Atomic Theory Timeline

  • 400 BCE


    The first scientist that used the word atom which means indivisible
    Democritus believed the atom was - the smallest particle of matter. Case closed. Makes sense if you stop and think about it. He was already talking about tiny invisible things, and there was no technology available to him that would allow him to see the atom.
    Democritus's model was of course and atom and which he thought was the smallest existing matter.
  • Antione Lavoisier

    Antione Lavoisier
    Antoine Lavoisier, a French chemist known as "the father of modern chemistry", mainly discovered the role of oxygen in combustion and respiration, proved the law of conservation, reformed the chemical nomenclature, and named hydrogen.
  • John Dalton

    John Dalton
    Dalton spent a lot of time in his lab observing various chemical reactions. Dalton advanced atomic theory was by saying we had many different atoms out there. His model, often dubbed the "billiard ball" model, basically says you can't divide the atom into smaller pieces.
  • J.J Thompson

    J.J Thompson
    Thompson is credited with discovering the electron! By this time along our timeline, the science community had accepted the idea of atoms. Thompson's model basically says that atoms are spheres (cookies), which have an overall, diffuse positive charge (the cookie dough) with little negative electrons (chips) randomly appearing throughout.
  • Robert Millikan

    Robert Millikan
    Robert Millikan was a physicist who discovered the elementary charge of an electron using the oil-drop experiment.
  • Ernest Rutherford

    Ernest Rutherford
    Rutherford discovered the nucleus of the atom, and he was as surprised by the discovery as anyone! His model was With proof that positive charges were centralized in atoms, Rutherford refined J.J. Thompson's model. Instead of showing a diffuse overall positive charge, Rutherford showed all of the positive charges held in a nucleus.
  • Niels Bohr

    Niels Bohr
    Bohr's contribution to the atomic structure wasn't as dependent on a specific experiment as it was on a deep understanding of attraction and killer math skills.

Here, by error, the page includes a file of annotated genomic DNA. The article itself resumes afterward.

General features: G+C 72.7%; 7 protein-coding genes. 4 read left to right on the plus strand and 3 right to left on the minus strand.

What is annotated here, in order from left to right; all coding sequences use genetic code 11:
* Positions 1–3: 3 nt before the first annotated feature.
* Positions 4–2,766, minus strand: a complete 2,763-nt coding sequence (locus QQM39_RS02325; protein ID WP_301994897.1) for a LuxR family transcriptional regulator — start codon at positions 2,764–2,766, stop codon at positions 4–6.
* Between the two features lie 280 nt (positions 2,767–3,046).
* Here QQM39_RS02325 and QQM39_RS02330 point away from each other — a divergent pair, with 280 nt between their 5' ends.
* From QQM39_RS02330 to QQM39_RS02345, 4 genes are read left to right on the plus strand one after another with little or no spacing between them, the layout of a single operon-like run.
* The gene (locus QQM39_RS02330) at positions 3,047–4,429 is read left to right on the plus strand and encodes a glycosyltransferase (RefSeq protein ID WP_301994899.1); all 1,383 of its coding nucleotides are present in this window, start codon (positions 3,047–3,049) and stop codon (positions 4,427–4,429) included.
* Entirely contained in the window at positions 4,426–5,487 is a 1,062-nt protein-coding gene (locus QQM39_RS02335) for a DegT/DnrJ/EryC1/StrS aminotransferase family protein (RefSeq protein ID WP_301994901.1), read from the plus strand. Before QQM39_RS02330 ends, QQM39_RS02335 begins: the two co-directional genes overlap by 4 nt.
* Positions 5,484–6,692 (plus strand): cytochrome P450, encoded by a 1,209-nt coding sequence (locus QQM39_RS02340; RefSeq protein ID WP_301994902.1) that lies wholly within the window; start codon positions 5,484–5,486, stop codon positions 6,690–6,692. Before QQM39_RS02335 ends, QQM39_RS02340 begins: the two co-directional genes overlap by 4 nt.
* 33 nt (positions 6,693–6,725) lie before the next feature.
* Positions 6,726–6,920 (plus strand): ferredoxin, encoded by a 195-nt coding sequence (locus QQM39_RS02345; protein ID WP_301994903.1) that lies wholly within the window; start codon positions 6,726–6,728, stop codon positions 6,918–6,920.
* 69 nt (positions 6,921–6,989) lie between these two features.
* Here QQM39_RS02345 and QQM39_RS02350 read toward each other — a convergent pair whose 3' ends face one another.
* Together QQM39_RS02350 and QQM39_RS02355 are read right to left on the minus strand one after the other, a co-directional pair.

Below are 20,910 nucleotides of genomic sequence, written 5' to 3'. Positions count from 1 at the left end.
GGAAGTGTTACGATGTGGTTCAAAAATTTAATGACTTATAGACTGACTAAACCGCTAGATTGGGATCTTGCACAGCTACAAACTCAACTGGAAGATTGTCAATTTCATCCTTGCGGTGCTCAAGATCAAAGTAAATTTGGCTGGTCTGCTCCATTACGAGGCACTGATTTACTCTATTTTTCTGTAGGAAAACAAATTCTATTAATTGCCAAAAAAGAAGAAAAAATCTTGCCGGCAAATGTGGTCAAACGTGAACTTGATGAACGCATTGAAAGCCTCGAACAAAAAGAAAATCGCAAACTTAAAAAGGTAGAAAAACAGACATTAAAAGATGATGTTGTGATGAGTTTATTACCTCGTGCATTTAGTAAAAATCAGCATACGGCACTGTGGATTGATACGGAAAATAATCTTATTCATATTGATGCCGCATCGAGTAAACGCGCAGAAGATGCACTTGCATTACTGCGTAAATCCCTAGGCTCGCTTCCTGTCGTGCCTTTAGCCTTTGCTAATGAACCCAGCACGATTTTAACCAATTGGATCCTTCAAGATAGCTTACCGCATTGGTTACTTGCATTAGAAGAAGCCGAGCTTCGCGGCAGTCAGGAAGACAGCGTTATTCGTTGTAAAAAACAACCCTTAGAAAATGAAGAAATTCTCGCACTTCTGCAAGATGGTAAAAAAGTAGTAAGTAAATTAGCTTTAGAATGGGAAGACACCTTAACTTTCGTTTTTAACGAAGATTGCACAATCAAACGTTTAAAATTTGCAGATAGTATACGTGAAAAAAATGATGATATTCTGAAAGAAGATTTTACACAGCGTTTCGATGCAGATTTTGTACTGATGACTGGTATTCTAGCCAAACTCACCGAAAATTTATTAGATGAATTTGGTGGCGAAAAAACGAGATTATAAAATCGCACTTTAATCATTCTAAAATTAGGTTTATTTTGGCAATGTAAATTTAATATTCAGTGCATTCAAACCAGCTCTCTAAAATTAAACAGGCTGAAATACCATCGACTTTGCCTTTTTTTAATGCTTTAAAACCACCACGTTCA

In the solar system, Bohr reasoned, planets are kept in line by gravity.
  • Eugene Goldstein

    Eugene Goldstein
    Eugene Goldstein discovered positive particles by using a tube filled with hydrogen gas (this tube was similar to Thomson's tube). This resulted in The positive particle had a charge equal and opposite to the electron. The positive particle was named the proton.
  • Henri Becquerel

    Henri Becquerel
    The becquerel is the unit of radioactivity in the International System of Units. becquerel; is known for his discovery of spontaneous radioactivity.
  • Max Planck

    Max Planck
    Max Planck was a German theoretical physicist who discovered the quantum of action, now known as Planck's constant, h, in 1900. This work laid the foundation for quantum theory, which won him the Nobel Prize for Physics in 1918.
  • Louis De Broglie

    Louis De Broglie
    In 1924 Louis de Broglie introduced the idea that particles, such as electrons, could be described not only as particles but also as waves. This was substantiated by the way streams of electrons were reflected against crystals and spread through thin metal foils.
  • Werner Heisenberg

    Werner Heisenberg
    Heisenberg's name will always be associated with his theory of quantum mechanics, published in 1925, when he was only 23 years old. For this theory and the applications of it which resulted especially in the discovery of allotropic forms of hydrogen, Heisenberg was awarded the Nobel Prize for Physics for 1932.